We have been using CKEditor a long time (since it was FCKEditor…always loved that name, makes me giggle like a little kid when I even say it to myself) and just love the product. There are 2 plugins that come with it for spell checking, SCAYT, and WebSpellChecker. Both SCAYT (Spell Check As You Type) and WellSpellChecker are enabled by default, however, SCAYT is not enabled for autoload by default. When I realized that I could enable the autoload for SCAYT, I did just that…and then one of my team members asked a very pertinent question, one that I should have asked a long time ago. Have we reviewed the security (or lack thereof) used by these plugins / service?
If don’t already realize this, these 2 spellchecking plugins are a service provided by WebSpellChecker.net. Both of these plugins send the text being checked to this service and return the results. I knew this fact, but that’s as far as I had really considered it.
What I had not considered is if this service was secure. The site that we use CKEditor on is secure – it has to be. We are a healthcare facility and we have to protect PHI (Protected Health Information). Now, users should never be entering PHI into text boxes that use CKEditor – nor should anyone ever be entering any other data that needs to be secure in these fields (like passwords). However, we all know that this will happen. The data itself is stored secured and we remove this information as we find find it.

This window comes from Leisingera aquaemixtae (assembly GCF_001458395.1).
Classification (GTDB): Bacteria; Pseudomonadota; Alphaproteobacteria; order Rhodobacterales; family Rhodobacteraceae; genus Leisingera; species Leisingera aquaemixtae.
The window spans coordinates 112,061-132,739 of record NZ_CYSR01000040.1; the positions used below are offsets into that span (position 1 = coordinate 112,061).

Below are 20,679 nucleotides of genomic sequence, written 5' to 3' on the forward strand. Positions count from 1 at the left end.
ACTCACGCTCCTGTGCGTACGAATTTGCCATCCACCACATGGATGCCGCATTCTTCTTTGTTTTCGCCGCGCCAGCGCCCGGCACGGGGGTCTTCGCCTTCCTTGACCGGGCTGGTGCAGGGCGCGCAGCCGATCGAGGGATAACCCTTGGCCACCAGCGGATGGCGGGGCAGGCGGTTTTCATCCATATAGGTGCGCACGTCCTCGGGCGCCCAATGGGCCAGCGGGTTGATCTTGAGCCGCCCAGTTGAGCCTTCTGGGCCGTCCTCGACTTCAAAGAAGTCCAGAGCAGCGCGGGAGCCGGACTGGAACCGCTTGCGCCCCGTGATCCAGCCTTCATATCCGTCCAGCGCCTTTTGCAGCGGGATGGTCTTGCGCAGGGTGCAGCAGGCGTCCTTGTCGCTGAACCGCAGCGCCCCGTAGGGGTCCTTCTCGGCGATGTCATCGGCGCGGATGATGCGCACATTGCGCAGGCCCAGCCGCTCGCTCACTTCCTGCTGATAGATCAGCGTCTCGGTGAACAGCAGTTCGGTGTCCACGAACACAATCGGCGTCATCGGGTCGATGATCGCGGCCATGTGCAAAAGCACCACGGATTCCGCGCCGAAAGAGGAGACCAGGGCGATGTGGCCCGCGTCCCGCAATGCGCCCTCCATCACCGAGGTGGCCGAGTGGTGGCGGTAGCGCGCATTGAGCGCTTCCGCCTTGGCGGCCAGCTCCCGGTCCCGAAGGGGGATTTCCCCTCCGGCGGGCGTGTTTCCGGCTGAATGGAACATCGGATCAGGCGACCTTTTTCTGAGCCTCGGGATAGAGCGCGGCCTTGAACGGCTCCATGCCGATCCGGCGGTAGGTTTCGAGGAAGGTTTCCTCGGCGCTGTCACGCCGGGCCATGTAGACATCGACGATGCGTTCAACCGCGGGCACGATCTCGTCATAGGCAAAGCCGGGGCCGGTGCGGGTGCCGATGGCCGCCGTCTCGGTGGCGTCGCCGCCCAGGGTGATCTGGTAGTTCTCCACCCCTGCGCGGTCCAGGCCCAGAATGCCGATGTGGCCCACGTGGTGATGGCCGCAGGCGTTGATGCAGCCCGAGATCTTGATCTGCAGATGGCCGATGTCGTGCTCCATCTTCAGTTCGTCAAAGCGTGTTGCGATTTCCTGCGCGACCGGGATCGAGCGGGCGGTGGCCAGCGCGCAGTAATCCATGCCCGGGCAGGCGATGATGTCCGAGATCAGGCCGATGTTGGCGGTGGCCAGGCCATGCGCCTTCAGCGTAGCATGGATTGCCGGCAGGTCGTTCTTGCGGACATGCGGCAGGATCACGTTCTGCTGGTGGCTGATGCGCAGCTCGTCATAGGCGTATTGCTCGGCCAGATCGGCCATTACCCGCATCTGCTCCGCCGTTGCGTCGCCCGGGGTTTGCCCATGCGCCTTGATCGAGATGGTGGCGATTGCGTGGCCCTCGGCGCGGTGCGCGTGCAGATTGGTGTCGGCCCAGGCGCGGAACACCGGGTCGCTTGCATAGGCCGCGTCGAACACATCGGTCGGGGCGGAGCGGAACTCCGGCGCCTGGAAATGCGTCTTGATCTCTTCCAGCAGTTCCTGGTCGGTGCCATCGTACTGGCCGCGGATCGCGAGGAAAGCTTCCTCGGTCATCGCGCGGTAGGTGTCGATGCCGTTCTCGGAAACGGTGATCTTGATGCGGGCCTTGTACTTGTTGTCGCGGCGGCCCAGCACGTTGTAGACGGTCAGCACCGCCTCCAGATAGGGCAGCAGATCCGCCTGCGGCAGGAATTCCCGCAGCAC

After I was asked the question, I did some research on WebSpellChecker.net’s site and general searches as well, but I could find nothing that told me if these plugins used a secure connection or not. So, I finally just tested it myself using Fiddler and was shocked to find out these are not secure (SSL / TLS) connections, but plain text HTTP!
Needless to say, we have disabled these plugins completely. We were just using the free version of this service anyway. WebSpellChecker.net does have a paid service and maybe if we paid for it, they would provide some way to use HTTPS. I was very surprised thought that a service like this that was enabled by default in a very common WYSIWYG editor was not secure. Glad we caught it.